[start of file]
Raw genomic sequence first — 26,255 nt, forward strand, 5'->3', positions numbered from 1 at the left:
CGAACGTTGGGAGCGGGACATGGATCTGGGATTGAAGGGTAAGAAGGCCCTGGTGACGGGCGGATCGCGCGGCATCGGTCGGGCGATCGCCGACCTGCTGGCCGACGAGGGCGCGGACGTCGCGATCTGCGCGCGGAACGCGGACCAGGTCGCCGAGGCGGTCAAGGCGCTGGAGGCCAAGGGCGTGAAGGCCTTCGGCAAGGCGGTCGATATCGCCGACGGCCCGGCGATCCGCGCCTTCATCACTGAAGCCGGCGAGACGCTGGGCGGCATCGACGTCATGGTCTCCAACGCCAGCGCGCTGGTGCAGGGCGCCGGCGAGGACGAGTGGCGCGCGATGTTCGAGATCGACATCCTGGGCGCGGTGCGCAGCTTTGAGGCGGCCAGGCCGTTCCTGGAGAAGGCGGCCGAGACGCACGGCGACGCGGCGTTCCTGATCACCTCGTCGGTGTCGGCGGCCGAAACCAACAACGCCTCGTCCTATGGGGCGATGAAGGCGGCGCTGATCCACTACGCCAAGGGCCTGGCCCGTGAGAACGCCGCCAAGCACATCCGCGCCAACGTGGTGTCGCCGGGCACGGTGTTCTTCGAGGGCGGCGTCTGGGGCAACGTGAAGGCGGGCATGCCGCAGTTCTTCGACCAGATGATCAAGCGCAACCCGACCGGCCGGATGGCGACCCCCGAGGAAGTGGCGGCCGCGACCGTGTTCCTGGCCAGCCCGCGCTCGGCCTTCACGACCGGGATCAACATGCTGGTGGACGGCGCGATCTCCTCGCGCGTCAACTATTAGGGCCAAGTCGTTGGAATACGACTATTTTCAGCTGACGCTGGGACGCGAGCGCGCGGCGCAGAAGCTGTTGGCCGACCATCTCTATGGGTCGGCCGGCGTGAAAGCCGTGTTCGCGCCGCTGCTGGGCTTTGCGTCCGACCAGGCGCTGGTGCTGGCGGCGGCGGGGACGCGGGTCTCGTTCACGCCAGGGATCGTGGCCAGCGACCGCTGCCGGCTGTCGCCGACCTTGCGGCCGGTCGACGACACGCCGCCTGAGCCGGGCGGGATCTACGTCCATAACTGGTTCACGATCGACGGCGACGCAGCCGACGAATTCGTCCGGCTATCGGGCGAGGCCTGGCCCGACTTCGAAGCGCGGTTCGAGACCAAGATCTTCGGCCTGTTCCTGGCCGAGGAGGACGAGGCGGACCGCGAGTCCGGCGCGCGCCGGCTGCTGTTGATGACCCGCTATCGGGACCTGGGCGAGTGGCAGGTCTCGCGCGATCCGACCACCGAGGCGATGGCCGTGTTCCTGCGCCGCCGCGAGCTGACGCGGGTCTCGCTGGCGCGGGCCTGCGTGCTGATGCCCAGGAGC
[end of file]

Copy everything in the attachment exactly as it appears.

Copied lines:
Raw genomic sequence first — 26,255 nt, forward strand, 5'->3', positions numbered from 1 at the left:
CGAACGTTGGGAGCGGGACATGGATCTGGGATTGAAGGGTAAGAAGGCCCTGGTGACGGGCGGATCGCGCGGCATCGGTCGGGCGATCGCCGACCTGCTGGCCGACGAGGGCGCGGACGTCGCGATCTGCGCGCGGAACGCGGACCAGGTCGCCGAGGCGGTCAAGGCGCTGGAGGCCAAGGGCGTGAAGGCCTTCGGCAAGGCGGTCGATATCGCCGACGGCCCGGCGATCCGCGCCTTCATCACTGAAGCCGGCGAGACGCTGGGCGGCATCGACGTCATGGTCTCCAACGCCAGCGCGCTGGTGCAGGGCGCCGGCGAGGACGAGTGGCGCGCGATGTTCGAGATCGACATCCTGGGCGCGGTGCGCAGCTTTGAGGCGGCCAGGCCGTTCCTGGAGAAGGCGGCCGAGACGCACGGCGACGCGGCGTTCCTGATCACCTCGTCGGTGTCGGCGGCCGAAACCAACAACGCCTCGTCCTATGGGGCGATGAAGGCGGCGCTGATCCACTACGCCAAGGGCCTGGCCCGTGAGAACGCCGCCAAGCACATCCGCGCCAACGTGGTGTCGCCGGGCACGGTGTTCTTCGAGGGCGGCGTCTGGGGCAACGTGAAGGCGGGCATGCCGCAGTTCTTCGACCAGATGATCAAGCGCAACCCGACCGGCCGGATGGCGACCCCCGAGGAAGTGGCGGCCGCGACCGTGTTCCTGGCCAGCCCGCGCTCGGCCTTCACGACCGGGATCAACATGCTGGTGGACGGCGCGATCTCCTCGCGCGTCAACTATTAGGGCCAAGTCGTTGGAATACGACTATTTTCAGCTGACGCTGGGACGCGAGCGCGCGGCGCAGAAGCTGTTGGCCGACCATCTCTATGGGTCGGCCGGCGTGAAAGCCGTGTTCGCGCCGCTGCTGGGCTTTGCGTCCGACCAGGCGCTGGTGCTGGCGGCGGCGGGGACGCGGGTCTCGTTCACGCCAGGGATCGTGGCCAGCGACCGCTGCCGGCTGTCGCCGACCTTGCGGCCGGTCGACGACACGCCGCCTGAGCCGGGCGGGATCTACGTCCATAACTGGTTCACGATCGACGGCGACGCAGCCGACGAATTCGTCCGGCTATCGGGCGAGGCCTGGCCCGACTTCGAAGCGCGGTTCGAGACCAAGATCTTCGGCCTGTTCCTGGCCGAGGAGGACGAGGCGGACCGCGAGTCCGGCGCGCGCCGGCTGCTGTTGATGACCCGCTATCGGGACCTGGGCGAGTGGCAGGTCTCGCGCGATCCGACCACCGAGGCGATGGCCGTGTTCCTGCGCCGCCGCGAGCTGACGCGGGTCTCGCTGGCGCGGGCCTGCGTGCTGATGCCCAGGAGC